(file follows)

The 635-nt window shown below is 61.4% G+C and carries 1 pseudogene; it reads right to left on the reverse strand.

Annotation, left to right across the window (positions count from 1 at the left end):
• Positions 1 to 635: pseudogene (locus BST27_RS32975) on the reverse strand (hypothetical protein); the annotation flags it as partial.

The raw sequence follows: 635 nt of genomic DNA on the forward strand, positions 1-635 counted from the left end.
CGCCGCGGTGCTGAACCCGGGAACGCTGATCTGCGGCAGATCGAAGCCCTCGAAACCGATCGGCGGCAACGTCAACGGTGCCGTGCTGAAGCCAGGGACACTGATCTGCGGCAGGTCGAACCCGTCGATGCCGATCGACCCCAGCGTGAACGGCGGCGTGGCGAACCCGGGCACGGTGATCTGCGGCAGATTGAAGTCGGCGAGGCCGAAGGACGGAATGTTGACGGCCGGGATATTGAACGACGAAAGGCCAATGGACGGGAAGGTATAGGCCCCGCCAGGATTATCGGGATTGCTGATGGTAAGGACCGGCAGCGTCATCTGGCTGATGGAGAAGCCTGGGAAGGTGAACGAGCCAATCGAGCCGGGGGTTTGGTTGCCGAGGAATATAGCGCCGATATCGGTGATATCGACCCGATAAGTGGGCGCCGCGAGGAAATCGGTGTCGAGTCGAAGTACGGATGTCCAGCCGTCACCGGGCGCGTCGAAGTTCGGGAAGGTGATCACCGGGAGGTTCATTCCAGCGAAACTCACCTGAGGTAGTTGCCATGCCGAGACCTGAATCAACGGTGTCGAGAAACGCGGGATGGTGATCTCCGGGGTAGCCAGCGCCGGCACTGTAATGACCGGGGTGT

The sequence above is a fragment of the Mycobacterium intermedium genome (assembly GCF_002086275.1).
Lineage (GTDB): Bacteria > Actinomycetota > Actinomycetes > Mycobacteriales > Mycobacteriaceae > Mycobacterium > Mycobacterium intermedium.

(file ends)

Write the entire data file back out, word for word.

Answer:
The 635-nt window shown below is 61.4% G+C and carries 1 pseudogene; it reads right to left on the reverse strand.

Annotation, left to right across the window (positions count from 1 at the left end):
• Positions 1 to 635: pseudogene (locus BST27_RS32975) on the reverse strand (hypothetical protein); the annotation flags it as partial.

The raw sequence follows: 635 nt of genomic DNA on the forward strand, positions 1-635 counted from the left end.
CGCCGCGGTGCTGAACCCGGGAACGCTGATCTGCGGCAGATCGAAGCCCTCGAAACCGATCGGCGGCAACGTCAACGGTGCCGTGCTGAAGCCAGGGACACTGATCTGCGGCAGGTCGAACCCGTCGATGCCGATCGACCCCAGCGTGAACGGCGGCGTGGCGAACCCGGGCACGGTGATCTGCGGCAGATTGAAGTCGGCGAGGCCGAAGGACGGAATGTTGACGGCCGGGATATTGAACGACGAAAGGCCAATGGACGGGAAGGTATAGGCCCCGCCAGGATTATCGGGATTGCTGATGGTAAGGACCGGCAGCGTCATCTGGCTGATGGAGAAGCCTGGGAAGGTGAACGAGCCAATCGAGCCGGGGGTTTGGTTGCCGAGGAATATAGCGCCGATATCGGTGATATCGACCCGATAAGTGGGCGCCGCGAGGAAATCGGTGTCGAGTCGAAGTACGGATGTCCAGCCGTCACCGGGCGCGTCGAAGTTCGGGAAGGTGATCACCGGGAGGTTCATTCCAGCGAAACTCACCTGAGGTAGTTGCCATGCCGAGACCTGAATCAACGGTGTCGAGAAACGCGGGATGGTGATCTCCGGGGTAGCCAGCGCCGGCACTGTAATGACCGGGGTGT

The sequence above is a fragment of the Mycobacterium intermedium genome (assembly GCF_002086275.1).
Lineage (GTDB): Bacteria > Actinomycetota > Actinomycetes > Mycobacteriales > Mycobacteriaceae > Mycobacterium > Mycobacterium intermedium.